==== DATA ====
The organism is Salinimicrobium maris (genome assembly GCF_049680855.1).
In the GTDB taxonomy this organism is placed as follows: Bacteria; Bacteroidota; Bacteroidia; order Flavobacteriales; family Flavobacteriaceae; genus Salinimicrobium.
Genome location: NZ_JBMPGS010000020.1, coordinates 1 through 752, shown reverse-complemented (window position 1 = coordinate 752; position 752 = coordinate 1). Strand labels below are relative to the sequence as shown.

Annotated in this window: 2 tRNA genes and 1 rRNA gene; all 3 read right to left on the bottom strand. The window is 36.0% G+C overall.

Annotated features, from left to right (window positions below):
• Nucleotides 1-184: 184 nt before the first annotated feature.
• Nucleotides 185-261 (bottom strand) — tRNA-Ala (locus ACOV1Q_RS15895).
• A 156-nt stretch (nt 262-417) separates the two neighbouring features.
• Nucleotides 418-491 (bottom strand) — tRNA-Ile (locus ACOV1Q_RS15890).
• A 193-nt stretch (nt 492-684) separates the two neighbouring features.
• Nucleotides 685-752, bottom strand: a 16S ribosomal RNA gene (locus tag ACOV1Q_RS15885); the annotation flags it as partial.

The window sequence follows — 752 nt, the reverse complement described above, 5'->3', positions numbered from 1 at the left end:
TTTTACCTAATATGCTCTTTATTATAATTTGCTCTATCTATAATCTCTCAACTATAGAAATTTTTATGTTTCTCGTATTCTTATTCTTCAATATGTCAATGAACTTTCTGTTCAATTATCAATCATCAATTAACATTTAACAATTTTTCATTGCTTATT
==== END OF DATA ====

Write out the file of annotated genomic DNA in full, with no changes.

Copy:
The organism is Salinimicrobium maris (genome assembly GCF_049680855.1).
In the GTDB taxonomy this organism is placed as follows: Bacteria; Bacteroidota; Bacteroidia; order Flavobacteriales; family Flavobacteriaceae; genus Salinimicrobium.
Genome location: NZ_JBMPGS010000020.1, coordinates 1 through 752, shown reverse-complemented (window position 1 = coordinate 752; position 752 = coordinate 1). Strand labels below are relative to the sequence as shown.

Annotated in this window: 2 tRNA genes and 1 rRNA gene; all 3 read right to left on the bottom strand. The window is 36.0% G+C overall.

Annotated features, from left to right (window positions below):
• Nucleotides 1-184: 184 nt before the first annotated feature.
• Nucleotides 185-261 (bottom strand) — tRNA-Ala (locus ACOV1Q_RS15895).
• A 156-nt stretch (nt 262-417) separates the two neighbouring features.
• Nucleotides 418-491 (bottom strand) — tRNA-Ile (locus ACOV1Q_RS15890).
• A 193-nt stretch (nt 492-684) separates the two neighbouring features.
• Nucleotides 685-752, bottom strand: a 16S ribosomal RNA gene (locus tag ACOV1Q_RS15885); the annotation flags it as partial.

The window sequence follows — 752 nt, the reverse complement described above, 5'->3', positions numbered from 1 at the left end:
TTTTACCTAATATGCTCTTTATTATAATTTGCTCTATCTATAATCTCTCAACTATAGAAATTTTTATGTTTCTCGTATTCTTATTCTTCAATATGTCAATGAACTTTCTGTTCAATTATCAATCATCAATTAACATTTAACAATTTTTCATTGCTTATT